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The case for a better way to poll

Issue polling makes America seem very liberal. Combining party trust polling would help explain why Republicans win elections.

In recent years, progressives have invested heavily in crafting a narrative which holds that all or almost all of their main policy ideas are overwhelmingly popular with the public.

But is it really true? After all, if Americans are overwhelmingly in favor of liberal policies, how are Republicans winning elections roughly half the time?

Explanations among progressives have varied over the years. The power of “dark money” has faded recently to the power of misinformation. Both forces play a role, certainly, in shaping American politics. But the main thing is that public opinion is simply much more conservative than progressives like to believe.

As one Democratic pollster who’s frustrated with some of the demands his clients put on him told me, “the most underrated idea in American politics is that lots of people vote Republican because they agree with them on policy.”

But to the extent that advocates and activists want to generate polls showing that the public agrees with them, it’s not that hard to generate favorable issue polls. In general, studies show that respondents have a bias toward answering yes to pretty much anything you ask them — a phenomenon known as acquiescence bias. Combine that with a favorable description of the proposal you have in mind, and it’s easy to create a poll showing your idea is popular.

In the real world, people don’t have detailed opinions on most subjects. And Americans don’t go into a voting booth and vote for or against issues. They vote for candidates. This makes a less-common approach to issue polling enlightening — rather than asking whether people favor this or that idea, pollsters sometimes ask respondents which party they prefer on a given issue. The results are more telling than a preference poll alone.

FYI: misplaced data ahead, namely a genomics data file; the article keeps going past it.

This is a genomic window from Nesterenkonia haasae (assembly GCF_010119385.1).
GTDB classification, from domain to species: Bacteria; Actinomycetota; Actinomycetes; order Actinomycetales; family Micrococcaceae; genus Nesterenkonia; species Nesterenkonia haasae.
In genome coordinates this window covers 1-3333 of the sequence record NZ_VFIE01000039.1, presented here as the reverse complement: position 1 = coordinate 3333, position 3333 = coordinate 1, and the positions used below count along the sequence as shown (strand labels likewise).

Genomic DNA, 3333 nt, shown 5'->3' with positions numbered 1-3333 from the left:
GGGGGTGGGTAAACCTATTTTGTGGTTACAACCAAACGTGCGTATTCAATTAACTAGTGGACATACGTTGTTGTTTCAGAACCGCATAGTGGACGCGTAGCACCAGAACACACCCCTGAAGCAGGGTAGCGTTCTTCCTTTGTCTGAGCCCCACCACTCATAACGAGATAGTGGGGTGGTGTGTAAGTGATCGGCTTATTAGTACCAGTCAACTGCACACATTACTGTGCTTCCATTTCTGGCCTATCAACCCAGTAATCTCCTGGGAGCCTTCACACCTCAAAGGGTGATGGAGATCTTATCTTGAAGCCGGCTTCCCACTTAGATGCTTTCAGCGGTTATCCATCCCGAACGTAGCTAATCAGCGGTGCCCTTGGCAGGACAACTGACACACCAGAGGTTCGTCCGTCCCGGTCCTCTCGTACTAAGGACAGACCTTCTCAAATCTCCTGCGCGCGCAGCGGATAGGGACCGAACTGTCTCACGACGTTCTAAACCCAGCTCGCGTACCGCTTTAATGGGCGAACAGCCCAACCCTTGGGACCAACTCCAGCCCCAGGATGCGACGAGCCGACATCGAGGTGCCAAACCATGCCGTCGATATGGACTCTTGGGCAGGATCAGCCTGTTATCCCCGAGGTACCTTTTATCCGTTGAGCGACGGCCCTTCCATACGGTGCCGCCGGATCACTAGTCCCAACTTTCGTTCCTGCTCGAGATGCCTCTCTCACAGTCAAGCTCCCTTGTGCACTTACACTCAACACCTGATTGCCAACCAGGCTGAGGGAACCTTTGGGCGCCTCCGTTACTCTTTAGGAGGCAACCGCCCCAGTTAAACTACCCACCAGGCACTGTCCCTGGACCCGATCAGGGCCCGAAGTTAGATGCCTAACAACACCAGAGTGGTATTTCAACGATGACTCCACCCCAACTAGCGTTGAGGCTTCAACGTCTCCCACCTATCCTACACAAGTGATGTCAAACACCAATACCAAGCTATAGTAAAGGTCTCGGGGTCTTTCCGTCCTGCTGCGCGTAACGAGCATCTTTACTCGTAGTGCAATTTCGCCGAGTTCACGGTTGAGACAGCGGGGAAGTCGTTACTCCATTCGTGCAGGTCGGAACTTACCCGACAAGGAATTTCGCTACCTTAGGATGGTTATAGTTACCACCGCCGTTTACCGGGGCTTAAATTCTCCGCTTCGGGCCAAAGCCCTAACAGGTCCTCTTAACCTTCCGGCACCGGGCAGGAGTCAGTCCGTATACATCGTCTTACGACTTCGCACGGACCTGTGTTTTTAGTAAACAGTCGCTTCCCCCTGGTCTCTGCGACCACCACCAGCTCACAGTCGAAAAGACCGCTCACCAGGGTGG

Grid wanted to explore the difference between the two types of polling and what they tell us about the electorate. We asked several detailed issue questions. Then we asked about party preferences. If you look across the issue space in a rigorous way, the closely divided nature of American voting patterns simply reflects public divisions about the issues. Some progressive ideas really do poll well. But so do some conservative ideas. And even in a polarized world, the public does have some clear preferences about which party they’d like to see put in charge of which issues — with both parties having clear areas of strength and weakness.

Progressive preferences aren’t as strong as they seem

On seven of the questions we asked with our best effort at neutral wording, we found the public really does support the progressive stance.

But our polling did not find the kind of across-the-board support that progressives would like to believe exists among the general public.

When you ask specifically, as we did, 54 percent of respondents said they favor maintaining Roe while 31 percent say they want to overturn it. In terms of party preference, Democrats have an advantage — 44 percent to 32 percent, but it’s a weak one, with 23 percent saying they don’t have a clear preference. That’s a far less formidable bloc than Planned Parenthood’s 79 percent claim might have you believe. It’s also clear that most voters, in fact, support significant restrictions on abortion rights in the second trimester — restrictions that Democrats generally oppose and that are often forbidden under the Roe precedent.